Thus, all of the cases cited by plaintiffs, as to the law in Missouri, are not in point on the facts because they involve property interests.

Plaintiffs' second point, in which they contend that the expulsion of plaintiffs was void because the procedure of the church "Treatise" was violated, cites cases involving property and civil rights. They say nothing about the general rule in Missouri that where purely ecclesiastical matters were involved, such as the expulsion of members, civil courts will not take jurisdiction unless property or civil rights are involved.

Under plaintiffs' contention numbered III, that the injunction is not too broad, we cannot agree because of the reasons heretofore set out in this opinion.

We do agree with plaintiffs' contention numbered IV, and we disagree with defendants' contention No. II, because, under the church doctrine in the case at bar, there was no appeal to a higher body in the church from the expulsion of members. However, we do not agree with plaintiffs that civil courts will take jurisdiction from purely ecclesiastical acts of the church.

In plaintiffs' contention numbered V, we agree, under Supreme Court Rule 1.08, that assignments of error neither briefed nor argued are abandoned on appeal but, we hold, under assignments of error in defendants' brief under points Nos. I and III, that they have raised the point of the sufficiency of the evidence to support the judgment of the trial court, and, under these assignments of error, we held that the evidence did not support the trial court's judgment that title was involved; that plaintiffs had been duly elected and qualified trustees of the Rock Springs Free Will Baptist Church and we certainly hold that, regardless of whether or not plaintiffs were trustees, under the trust shown in evidence, the trustees only held the bare legal title in a charitable trust; that the trustees did not have possession, control or the power to govern the use of the church, that power being vested in the membership of the church. Therefore, the trial court was not justified in enjoining defendants from mortgaging, encumbering or, in any way, participating in the controlling of said property because, as deacons and members of the church, they had a right to vote on how the property should be used and as successor trustees they would have no power to mortgage, encumber or dispose of said property in any way.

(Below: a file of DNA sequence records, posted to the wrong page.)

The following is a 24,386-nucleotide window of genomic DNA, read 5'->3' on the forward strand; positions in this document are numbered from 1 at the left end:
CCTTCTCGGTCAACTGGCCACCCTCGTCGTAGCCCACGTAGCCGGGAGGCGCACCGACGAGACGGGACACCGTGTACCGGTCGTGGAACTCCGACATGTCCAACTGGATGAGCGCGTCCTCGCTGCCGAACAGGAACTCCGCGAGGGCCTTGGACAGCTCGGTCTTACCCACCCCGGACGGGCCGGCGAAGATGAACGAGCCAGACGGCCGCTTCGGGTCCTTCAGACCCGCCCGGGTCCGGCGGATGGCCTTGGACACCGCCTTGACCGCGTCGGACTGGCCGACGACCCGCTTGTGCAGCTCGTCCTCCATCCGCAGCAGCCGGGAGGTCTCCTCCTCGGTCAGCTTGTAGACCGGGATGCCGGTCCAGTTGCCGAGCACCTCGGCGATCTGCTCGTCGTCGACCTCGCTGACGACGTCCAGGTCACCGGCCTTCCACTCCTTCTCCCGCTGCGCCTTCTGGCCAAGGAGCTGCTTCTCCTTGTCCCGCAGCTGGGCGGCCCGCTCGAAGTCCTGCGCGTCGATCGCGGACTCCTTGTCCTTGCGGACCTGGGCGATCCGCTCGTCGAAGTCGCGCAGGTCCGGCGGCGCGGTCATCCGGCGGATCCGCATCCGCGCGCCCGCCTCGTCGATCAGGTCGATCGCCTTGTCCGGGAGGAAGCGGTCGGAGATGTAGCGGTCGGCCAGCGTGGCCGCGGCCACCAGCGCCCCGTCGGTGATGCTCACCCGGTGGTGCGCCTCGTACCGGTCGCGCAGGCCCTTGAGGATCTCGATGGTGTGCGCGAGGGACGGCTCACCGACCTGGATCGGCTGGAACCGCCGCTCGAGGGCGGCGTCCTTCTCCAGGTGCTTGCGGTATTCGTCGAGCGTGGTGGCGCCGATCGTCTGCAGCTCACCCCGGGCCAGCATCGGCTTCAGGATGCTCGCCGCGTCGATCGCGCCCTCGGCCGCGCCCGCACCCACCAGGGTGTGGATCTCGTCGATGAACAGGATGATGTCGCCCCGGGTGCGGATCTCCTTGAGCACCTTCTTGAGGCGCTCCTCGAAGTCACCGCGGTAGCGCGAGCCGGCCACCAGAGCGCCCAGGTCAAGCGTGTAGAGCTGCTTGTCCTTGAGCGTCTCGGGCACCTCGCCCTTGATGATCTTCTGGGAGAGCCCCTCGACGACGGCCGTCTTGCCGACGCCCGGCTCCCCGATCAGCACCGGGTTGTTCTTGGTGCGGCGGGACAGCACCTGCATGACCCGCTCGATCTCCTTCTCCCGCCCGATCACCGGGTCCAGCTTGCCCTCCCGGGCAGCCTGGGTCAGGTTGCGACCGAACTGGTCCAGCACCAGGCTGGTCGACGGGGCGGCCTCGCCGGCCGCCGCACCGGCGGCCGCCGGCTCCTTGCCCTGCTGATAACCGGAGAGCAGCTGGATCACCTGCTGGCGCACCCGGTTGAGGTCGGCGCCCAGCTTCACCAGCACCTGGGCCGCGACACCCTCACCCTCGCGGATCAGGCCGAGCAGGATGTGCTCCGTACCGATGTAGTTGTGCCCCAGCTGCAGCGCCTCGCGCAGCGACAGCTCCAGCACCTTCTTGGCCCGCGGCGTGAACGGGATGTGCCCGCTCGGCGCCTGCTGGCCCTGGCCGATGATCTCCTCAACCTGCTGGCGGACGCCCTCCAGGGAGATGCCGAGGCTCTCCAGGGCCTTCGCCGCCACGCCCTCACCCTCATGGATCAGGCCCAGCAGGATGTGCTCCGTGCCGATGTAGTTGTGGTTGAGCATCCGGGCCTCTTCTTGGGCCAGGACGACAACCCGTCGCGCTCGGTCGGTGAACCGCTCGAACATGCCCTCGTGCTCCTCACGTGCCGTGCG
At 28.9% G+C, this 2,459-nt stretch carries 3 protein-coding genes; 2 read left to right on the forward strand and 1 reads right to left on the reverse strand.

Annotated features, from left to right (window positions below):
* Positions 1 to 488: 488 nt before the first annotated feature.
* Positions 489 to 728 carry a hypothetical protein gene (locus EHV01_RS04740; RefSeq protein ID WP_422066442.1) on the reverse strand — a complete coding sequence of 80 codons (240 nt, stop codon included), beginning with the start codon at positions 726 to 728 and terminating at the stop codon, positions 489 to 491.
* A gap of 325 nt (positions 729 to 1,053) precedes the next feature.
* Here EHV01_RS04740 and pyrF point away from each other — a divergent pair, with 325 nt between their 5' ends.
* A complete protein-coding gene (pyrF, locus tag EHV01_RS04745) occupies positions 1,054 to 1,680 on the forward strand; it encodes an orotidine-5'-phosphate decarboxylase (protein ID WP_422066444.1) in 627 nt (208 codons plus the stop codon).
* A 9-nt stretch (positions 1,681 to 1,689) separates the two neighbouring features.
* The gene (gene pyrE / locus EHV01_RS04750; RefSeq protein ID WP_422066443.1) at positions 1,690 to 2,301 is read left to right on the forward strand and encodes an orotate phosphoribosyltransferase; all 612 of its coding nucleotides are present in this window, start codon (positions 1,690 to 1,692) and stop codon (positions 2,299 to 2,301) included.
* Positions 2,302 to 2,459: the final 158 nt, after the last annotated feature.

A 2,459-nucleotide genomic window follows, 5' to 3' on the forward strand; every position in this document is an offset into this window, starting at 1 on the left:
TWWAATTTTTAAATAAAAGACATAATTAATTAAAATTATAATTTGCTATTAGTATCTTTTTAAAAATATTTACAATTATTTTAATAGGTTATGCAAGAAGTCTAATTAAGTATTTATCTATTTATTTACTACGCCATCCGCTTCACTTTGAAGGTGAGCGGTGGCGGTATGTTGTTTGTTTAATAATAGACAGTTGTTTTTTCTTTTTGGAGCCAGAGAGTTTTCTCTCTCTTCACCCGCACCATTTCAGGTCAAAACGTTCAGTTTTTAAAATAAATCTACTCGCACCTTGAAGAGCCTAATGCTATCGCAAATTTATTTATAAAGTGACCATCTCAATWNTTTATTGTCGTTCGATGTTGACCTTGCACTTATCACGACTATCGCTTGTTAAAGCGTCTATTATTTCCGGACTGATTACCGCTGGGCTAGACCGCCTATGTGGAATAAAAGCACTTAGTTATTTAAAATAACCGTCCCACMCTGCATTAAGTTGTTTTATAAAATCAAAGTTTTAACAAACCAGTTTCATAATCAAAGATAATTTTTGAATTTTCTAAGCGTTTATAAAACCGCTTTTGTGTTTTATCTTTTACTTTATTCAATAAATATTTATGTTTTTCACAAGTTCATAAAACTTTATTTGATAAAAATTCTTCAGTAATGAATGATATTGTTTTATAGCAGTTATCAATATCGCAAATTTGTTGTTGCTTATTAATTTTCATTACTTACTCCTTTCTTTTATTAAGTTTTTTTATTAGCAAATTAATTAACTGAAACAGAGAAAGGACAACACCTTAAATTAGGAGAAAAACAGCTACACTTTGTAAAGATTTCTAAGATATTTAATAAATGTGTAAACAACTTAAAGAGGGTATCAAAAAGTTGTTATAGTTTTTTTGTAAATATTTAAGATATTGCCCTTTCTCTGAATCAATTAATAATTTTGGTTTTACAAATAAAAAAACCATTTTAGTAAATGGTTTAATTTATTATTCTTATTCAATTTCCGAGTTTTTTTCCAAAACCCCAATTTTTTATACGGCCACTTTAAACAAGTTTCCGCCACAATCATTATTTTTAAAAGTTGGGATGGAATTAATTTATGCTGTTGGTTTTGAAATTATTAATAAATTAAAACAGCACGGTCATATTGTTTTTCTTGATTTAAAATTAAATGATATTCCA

We now hold that, since the courts in this state have held that the right to expel a member from the church is purely an ecclesiastical right and, since no property or civil rights are involved, and that the evidence does not show the newly elected successors in trust ever attempted to interfere in any way with any rights that plaintiffs mights have in the control of said property or the holding of bare legal, title, the trial court erred in enjoining the defendants in the second part of his judgment from interfering with plaintiff-trustees from making, promulgating, circulating or enforcing any alleged order or finding purporting to exclude, excommunicate or expel plaintiffs from good standing in Rock Springs Free Will Baptist Church predicated on complaint appearing in paragraph IV, of plaintiffs' petition taken at a meeting of the church on November 2nd, 1947.

Judgment is reversed and the cause remanded with instructions to dissolve the injunction and enter a judgment for the defendants.

VANDEVENTER, P. J., and BLAIR, J., concur.